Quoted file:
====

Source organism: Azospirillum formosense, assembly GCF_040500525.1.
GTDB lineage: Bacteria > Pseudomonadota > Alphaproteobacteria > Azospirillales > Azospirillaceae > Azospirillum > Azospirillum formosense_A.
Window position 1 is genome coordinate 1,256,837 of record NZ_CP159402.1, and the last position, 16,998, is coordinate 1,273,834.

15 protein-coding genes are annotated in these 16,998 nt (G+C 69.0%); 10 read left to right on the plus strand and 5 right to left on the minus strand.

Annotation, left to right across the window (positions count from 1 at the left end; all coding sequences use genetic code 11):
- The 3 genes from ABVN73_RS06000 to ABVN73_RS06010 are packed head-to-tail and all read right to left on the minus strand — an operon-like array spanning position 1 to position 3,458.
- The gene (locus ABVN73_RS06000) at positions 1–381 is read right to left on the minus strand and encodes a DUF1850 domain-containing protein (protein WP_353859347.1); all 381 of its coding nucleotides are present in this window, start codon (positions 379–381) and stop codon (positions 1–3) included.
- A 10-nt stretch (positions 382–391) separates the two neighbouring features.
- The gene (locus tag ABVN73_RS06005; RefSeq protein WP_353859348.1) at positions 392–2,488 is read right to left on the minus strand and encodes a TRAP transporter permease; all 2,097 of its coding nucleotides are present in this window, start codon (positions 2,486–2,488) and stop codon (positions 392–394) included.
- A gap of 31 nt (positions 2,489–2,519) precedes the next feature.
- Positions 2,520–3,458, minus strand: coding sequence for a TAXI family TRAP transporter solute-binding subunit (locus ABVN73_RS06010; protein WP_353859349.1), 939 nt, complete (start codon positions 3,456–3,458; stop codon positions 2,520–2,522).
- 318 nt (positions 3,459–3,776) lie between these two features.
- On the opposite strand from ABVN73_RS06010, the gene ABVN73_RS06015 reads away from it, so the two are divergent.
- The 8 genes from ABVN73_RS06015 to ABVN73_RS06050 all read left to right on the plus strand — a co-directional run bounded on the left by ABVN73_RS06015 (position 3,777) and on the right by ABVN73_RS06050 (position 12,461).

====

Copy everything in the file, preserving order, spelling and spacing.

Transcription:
Source organism: Azospirillum formosense, assembly GCF_040500525.1.
GTDB lineage: Bacteria > Pseudomonadota > Alphaproteobacteria > Azospirillales > Azospirillaceae > Azospirillum > Azospirillum formosense_A.
Window position 1 is genome coordinate 1,256,837 of record NZ_CP159402.1, and the last position, 16,998, is coordinate 1,273,834.

15 protein-coding genes are annotated in these 16,998 nt (G+C 69.0%); 10 read left to right on the plus strand and 5 right to left on the minus strand.

Annotation, left to right across the window (positions count from 1 at the left end; all coding sequences use genetic code 11):
- The 3 genes from ABVN73_RS06000 to ABVN73_RS06010 are packed head-to-tail and all read right to left on the minus strand — an operon-like array spanning position 1 to position 3,458.
- The gene (locus ABVN73_RS06000) at positions 1–381 is read right to left on the minus strand and encodes a DUF1850 domain-containing protein (protein WP_353859347.1); all 381 of its coding nucleotides are present in this window, start codon (positions 379–381) and stop codon (positions 1–3) included.
- A 10-nt stretch (positions 382–391) separates the two neighbouring features.
- The gene (locus tag ABVN73_RS06005; RefSeq protein WP_353859348.1) at positions 392–2,488 is read right to left on the minus strand and encodes a TRAP transporter permease; all 2,097 of its coding nucleotides are present in this window, start codon (positions 2,486–2,488) and stop codon (positions 392–394) included.
- A gap of 31 nt (positions 2,489–2,519) precedes the next feature.
- Positions 2,520–3,458, minus strand: coding sequence for a TAXI family TRAP transporter solute-binding subunit (locus ABVN73_RS06010; protein WP_353859349.1), 939 nt, complete (start codon positions 3,456–3,458; stop codon positions 2,520–2,522).
- 318 nt (positions 3,459–3,776) lie between these two features.
- On the opposite strand from ABVN73_RS06010, the gene ABVN73_RS06015 reads away from it, so the two are divergent.
- The 8 genes from ABVN73_RS06015 to ABVN73_RS06050 all read left to right on the plus strand — a co-directional run bounded on the left by ABVN73_RS06015 (position 3,777) and on the right by ABVN73_RS06050 (position 12,461).